Saturday will bring the 98th chapter in one of the sport’s most storied rivalries. UVA and Maryland clashed for the first time on April 24, 1926, with the Terrapins winning 10-1 in College Park. Their 97th meeting also was in College Park, where Virginia won 14-10 on March 16.

Like UVA, Maryland has struggled at times this year, but each team is peaking in the postseason. The Terps won 16-8 over Princeton, a fashionable upset pick, in the NCAA tournament’s first round and then stunned No. 2 seed Duke 14-11 last weekend.

“Maryland is playing at a much higher level [than in March],” Tiffany said.

A week after falling to the Hoos, the Terps dropped their Big Ten opener, losing 12-11 at Michigan. But “since then, it’s a team that keeps getting better and better,” Tiffany said, “especially offensively.”

Kyle Morris came off the bench to provide stellar play in goal last weekend for the Hoos, whose defense also shined against Hopkins. For most of the season, though, the Cavaliers’ offense has been their biggest strength, thanks to the contributions of players like Shellenberger, Cormier, freshman McCabe Millon, graduate student Jack Boyden, junior Griffin Schutz and redshirt freshman Ryan Colsey.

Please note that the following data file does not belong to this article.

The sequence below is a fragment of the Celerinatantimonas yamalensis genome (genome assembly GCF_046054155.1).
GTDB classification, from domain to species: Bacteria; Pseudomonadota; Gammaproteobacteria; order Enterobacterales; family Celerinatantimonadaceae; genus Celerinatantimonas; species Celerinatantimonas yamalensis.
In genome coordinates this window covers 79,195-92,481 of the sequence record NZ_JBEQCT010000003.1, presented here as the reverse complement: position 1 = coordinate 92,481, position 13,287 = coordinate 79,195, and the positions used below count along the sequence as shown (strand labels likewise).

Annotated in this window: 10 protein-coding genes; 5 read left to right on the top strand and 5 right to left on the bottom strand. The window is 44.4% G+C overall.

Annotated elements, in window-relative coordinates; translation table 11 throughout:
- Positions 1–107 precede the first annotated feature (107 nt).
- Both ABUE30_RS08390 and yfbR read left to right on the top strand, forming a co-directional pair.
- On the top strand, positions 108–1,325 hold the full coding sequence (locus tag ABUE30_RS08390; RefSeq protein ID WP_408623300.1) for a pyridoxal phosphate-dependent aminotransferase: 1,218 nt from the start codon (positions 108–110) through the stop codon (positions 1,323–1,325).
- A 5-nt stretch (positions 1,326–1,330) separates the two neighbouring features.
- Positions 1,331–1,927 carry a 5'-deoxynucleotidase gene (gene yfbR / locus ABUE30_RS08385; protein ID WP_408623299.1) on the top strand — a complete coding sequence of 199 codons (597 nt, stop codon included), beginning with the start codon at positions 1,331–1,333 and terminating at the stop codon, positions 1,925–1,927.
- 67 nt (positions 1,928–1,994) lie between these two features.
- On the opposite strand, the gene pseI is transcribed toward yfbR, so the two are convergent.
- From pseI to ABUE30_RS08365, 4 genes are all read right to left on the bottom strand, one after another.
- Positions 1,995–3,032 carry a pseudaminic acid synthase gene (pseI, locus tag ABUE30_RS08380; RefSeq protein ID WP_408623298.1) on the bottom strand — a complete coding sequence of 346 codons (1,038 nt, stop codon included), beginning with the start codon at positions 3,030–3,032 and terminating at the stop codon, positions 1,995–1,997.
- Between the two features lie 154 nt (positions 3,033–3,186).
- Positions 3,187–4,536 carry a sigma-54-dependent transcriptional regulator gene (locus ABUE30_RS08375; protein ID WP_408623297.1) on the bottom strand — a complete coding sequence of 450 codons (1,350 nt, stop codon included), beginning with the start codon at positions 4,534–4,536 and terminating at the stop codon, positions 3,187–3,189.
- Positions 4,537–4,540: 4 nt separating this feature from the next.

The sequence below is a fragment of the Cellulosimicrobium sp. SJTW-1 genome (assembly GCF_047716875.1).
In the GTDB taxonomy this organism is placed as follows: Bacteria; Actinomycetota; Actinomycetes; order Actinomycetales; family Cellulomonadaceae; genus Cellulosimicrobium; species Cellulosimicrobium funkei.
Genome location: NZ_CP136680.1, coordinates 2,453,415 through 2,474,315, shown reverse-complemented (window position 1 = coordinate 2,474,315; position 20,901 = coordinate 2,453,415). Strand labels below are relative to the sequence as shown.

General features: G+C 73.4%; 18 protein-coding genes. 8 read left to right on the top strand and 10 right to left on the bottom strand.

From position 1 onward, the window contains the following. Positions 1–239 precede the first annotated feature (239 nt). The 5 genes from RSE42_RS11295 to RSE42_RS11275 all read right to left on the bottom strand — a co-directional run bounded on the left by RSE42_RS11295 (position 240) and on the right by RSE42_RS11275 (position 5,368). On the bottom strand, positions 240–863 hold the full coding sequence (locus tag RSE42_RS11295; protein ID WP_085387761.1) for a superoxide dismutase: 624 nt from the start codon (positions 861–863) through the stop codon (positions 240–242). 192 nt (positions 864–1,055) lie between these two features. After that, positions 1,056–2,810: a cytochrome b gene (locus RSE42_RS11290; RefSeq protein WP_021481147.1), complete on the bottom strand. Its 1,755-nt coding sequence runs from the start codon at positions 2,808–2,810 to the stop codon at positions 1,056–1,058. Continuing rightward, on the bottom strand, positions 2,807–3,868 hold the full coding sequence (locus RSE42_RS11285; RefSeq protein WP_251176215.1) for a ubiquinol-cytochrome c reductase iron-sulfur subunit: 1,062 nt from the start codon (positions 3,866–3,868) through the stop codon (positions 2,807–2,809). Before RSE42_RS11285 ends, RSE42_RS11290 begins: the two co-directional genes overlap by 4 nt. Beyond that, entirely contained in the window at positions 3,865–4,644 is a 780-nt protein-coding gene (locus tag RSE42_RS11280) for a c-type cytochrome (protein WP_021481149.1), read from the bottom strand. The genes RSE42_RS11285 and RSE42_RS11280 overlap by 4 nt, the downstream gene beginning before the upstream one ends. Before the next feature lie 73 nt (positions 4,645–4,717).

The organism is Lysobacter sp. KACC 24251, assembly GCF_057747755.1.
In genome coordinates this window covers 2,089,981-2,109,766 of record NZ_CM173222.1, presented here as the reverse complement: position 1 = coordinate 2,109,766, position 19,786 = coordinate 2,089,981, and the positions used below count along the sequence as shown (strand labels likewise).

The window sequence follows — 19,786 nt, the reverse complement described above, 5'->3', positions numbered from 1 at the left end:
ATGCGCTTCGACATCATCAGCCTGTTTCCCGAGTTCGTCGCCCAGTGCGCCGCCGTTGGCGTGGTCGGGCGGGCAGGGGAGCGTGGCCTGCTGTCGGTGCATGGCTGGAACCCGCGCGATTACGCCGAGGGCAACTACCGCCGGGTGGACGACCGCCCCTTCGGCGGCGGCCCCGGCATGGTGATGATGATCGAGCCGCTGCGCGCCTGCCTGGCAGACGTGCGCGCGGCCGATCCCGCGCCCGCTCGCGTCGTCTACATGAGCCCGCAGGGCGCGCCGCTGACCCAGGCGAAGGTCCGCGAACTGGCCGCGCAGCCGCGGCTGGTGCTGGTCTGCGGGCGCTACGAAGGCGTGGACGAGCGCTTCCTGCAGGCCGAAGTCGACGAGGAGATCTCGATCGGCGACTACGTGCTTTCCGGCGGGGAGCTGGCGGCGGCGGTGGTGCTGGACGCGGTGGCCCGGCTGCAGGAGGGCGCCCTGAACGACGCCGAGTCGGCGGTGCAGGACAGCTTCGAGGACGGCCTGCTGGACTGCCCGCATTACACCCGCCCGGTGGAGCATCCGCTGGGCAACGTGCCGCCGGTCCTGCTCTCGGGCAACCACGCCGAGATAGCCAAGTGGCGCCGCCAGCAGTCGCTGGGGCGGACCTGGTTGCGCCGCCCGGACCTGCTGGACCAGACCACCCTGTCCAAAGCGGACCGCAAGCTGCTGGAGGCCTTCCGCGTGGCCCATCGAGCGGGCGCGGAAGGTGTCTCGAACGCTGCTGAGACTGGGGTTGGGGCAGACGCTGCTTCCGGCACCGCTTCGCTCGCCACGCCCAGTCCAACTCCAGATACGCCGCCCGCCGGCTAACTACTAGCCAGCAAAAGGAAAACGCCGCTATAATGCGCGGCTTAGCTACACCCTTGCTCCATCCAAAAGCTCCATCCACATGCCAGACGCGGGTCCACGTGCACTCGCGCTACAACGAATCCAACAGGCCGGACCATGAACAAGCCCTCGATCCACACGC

Maryland figures to assign the job of covering Shellenberger to another first-team All-American, Ajax Zappitello. Each received a coveted award this week from the U.S. Intercollegiate Lacrosse Association. Shellenberger is the Lt. Col. JI Turnbull Outstanding Attackman, and Zappitello was named the Lt. Raymond J. Enners Outstanding Player of the Year.